Legal scholars who have been combing the scant body of scholarly writing produced by Judge Clarence Thomas in his 20 years as a lawyer, public official and appellate-court judge have turned up a number of references to ''natural law'' or ''higher law.'' Let us hope President Bush's nominee for the Supreme Court will be questioned closely at his confirmation hearings about just how he proposes to apply those benign-sounding concepts to the judicial process if he becomes a justice.
The ''natural law'' debate is one which most legal scholars thought was settled long ago in America. It is true that, for much of the 18th century and well into the 19th, legal philosophers like Blackstone in England and early jurists like John Marshall in the United States relied heavily on ''natural law'' in fashioning their jurisprudence. Early American court decisions are filled with stock phrases like ''fundamental principles,'' or ''the reason and nature of things'' or ''the general principles of justice and humanity.''
It's not surprising that this would be the case; there was not a great deal of written law in those days. England was still largely governed by the Common Law -- what Blackstone described as ''our own immemorial customs'' -- and that system was imported largely intact to the American Colonies.
But as society became industrialized and urbanized, it became increasingly apparent that ''natural law'' had to give way to written law -- law which was fashioned through political compromise, often compromise between good and evil, sometimes even compromise between evil and evil.
Starting in the latter part of the 19th century, a school of ''positivist'' legal philosophers led chiefly by Oliver Wendell Holmes prevailed, and today it is accepted as an article of legal faith that judges must rely on written statutes and constitutions, not evanescent concepts of ''natural law.'' Or at least it was accepted until Judge Thomas reopened that old argument.
The problem with ''natural law'' is that it rests largely on the conscience of the judge, and thus represents the ultimate form of ''judicial activism'' which conservatives profess to deplore (while often practicing when it suits their purposes.) The consciences of the judges can vary as greatly as the length of the judges' feet; what is morally acceptable to one judge in one age often becomes morally repugnant to another judge in another age.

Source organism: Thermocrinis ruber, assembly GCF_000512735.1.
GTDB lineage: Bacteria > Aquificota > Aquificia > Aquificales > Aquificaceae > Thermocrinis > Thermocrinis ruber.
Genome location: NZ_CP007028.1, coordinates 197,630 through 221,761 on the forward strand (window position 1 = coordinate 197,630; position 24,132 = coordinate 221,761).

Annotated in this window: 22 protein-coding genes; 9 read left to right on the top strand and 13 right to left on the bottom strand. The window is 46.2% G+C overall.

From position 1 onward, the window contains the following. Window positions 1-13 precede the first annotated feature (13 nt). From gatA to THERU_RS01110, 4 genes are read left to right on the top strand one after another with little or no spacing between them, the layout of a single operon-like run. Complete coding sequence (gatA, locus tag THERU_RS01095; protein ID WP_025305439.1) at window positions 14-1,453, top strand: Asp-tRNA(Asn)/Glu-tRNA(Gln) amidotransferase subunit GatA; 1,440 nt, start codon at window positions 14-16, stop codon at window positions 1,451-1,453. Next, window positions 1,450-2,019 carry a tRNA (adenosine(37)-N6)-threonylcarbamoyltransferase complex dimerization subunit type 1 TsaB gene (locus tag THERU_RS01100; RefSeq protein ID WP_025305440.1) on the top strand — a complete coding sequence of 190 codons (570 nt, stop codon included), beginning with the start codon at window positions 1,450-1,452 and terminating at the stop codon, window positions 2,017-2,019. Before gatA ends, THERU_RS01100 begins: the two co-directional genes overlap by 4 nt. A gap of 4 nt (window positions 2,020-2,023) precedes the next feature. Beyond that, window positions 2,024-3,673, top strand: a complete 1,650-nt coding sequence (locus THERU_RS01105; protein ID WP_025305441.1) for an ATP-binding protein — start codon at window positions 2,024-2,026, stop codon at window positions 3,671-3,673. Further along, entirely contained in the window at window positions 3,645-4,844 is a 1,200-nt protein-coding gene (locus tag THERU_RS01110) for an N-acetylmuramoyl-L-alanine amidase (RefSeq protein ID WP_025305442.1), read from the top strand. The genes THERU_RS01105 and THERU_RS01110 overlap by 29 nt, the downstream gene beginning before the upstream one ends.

No issue more sharply drew the distinction between ''natural law'' and written law than the slavery issue in the 19th century. Justice Joseph Story, one of America's greatest jurists, could write on the one hand that slavery was ''repugnant to the great principles of Christian duty, the dictates of natural religion, the obligations of good faith and morality, and the eternal maxims of social justice.'' Yet when it came time to enforce the fugitive-slave law against his own conscience, the same Justice Story could only lament to a friend, ''You know full well that I have ever been opposed to slavery, but I take my standard of duty as a judge from the Constitution.'' Story was not a ''natural ++ law'' judge.
But let us put the issue in a modern context. Anti-abortion forces have long maintained that abortion is the 20th century's equivalent of slavery in the 19th century -- in each instance
defenseless human beings are being denied the elemental right to life and liberty. To reach this conclusion, of course, one must accept the premise that a fetus in 1991 is no less a human being than a slave in 1861.
In a much-studied speech, Judge Thomas has implied that he shares this view of ''natural law'' as applied to the abortion issue. If so, then it follows that his conscience and his view of the law would require him not only to overrule Roe v. Wade, the 1973 abortion-rights decision; it would require him to invalidate any state laws which even permitted abortion.
But suppose another judge did not share the belief that a fetus is a person with the full panoply of rights. Such a judge no doubt would argue that compelling a woman to have a baby that she did not want is no less repugnant than compelling a woman to have an abortion she did not want. So two equally conscientious judges come to opposite conclusions.
''The jurists who believe in natural law,'' Oliver Wendell Holmes wrote 75 years ago, ''seem to me to be in that naive state of mind that accepts what has been familiar and accepted by them and their neighbors as something that must be accepted by all men everywhere.''
Carried to its logical extreme, ''natural law'' makes every judge a law unto himself, and thus becomes a recipe for perpetual anarchy, which of course is the antithesis of law.
Ray Jenkins is the editor of The Evening Sun's editorial pages.